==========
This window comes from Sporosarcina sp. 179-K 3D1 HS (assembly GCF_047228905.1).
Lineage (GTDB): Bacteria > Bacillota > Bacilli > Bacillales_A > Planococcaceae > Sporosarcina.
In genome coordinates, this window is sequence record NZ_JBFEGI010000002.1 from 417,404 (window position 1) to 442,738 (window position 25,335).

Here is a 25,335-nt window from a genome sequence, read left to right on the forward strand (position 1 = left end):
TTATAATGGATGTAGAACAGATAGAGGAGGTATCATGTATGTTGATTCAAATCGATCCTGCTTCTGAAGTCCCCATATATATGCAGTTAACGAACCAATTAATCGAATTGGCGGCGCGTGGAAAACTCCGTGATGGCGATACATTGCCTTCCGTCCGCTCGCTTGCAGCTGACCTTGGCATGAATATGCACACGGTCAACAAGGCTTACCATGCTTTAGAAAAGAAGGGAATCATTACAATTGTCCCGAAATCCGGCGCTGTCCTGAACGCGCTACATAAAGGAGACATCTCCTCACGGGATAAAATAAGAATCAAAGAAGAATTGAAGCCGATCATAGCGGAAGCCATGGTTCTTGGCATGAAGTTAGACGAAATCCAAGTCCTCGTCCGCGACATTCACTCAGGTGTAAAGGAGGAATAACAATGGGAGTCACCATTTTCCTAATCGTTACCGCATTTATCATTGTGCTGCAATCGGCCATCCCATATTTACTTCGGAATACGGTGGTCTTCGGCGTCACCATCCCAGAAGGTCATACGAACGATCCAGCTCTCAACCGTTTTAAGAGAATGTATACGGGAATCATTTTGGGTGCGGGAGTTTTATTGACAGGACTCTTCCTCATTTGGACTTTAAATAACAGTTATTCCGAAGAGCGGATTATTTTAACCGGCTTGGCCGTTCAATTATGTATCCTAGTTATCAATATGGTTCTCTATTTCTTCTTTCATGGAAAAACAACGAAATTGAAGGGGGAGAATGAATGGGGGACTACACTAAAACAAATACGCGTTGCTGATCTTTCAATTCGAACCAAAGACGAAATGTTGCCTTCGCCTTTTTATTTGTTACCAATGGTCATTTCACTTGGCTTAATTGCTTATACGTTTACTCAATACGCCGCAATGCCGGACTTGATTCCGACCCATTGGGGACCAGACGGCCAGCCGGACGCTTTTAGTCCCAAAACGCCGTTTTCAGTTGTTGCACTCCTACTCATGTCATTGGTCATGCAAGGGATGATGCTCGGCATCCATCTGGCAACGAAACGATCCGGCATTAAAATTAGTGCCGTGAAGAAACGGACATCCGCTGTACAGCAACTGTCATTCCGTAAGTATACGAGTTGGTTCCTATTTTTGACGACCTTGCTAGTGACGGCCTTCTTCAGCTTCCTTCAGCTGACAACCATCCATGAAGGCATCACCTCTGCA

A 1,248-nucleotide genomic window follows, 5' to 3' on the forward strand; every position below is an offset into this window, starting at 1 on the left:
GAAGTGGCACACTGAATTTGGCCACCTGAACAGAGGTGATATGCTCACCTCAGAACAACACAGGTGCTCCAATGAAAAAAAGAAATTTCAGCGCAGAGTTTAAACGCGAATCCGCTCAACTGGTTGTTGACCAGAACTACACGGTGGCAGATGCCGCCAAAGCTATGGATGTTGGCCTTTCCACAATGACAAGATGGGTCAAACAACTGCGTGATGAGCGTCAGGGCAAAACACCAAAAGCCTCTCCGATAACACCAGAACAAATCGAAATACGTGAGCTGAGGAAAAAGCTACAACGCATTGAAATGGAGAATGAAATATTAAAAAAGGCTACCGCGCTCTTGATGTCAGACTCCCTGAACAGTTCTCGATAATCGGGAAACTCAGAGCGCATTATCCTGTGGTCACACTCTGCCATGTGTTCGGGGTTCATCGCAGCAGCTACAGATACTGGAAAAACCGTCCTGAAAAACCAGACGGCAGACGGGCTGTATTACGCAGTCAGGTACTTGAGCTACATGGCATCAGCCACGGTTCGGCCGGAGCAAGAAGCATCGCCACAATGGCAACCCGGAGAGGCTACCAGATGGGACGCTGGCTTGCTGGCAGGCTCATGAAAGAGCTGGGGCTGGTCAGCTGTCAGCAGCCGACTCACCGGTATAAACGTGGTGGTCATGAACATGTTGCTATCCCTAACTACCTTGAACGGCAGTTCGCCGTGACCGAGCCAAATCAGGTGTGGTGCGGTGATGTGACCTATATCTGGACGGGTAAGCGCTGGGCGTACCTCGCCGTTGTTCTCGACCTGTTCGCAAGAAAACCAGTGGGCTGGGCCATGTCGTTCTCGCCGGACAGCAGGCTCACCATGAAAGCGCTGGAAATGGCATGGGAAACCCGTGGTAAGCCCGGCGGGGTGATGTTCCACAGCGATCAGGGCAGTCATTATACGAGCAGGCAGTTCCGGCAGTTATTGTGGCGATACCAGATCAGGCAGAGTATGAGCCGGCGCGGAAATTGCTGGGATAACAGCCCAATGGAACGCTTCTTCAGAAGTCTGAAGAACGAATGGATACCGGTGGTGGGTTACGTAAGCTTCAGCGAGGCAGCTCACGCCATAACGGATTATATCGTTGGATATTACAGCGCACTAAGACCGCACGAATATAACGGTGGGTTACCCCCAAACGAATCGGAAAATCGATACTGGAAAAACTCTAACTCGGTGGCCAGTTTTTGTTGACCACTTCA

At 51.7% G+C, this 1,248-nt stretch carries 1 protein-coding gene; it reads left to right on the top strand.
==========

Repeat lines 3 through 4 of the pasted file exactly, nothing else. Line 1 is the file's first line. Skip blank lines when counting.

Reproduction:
In genome coordinates, this window is sequence record NZ_JBFEGI010000002.1 from 417,404 (window position 1) to 442,738 (window position 25,335).

Here is a 25,335-nt window from a genome sequence, read left to right on the forward strand (position 1 = left end):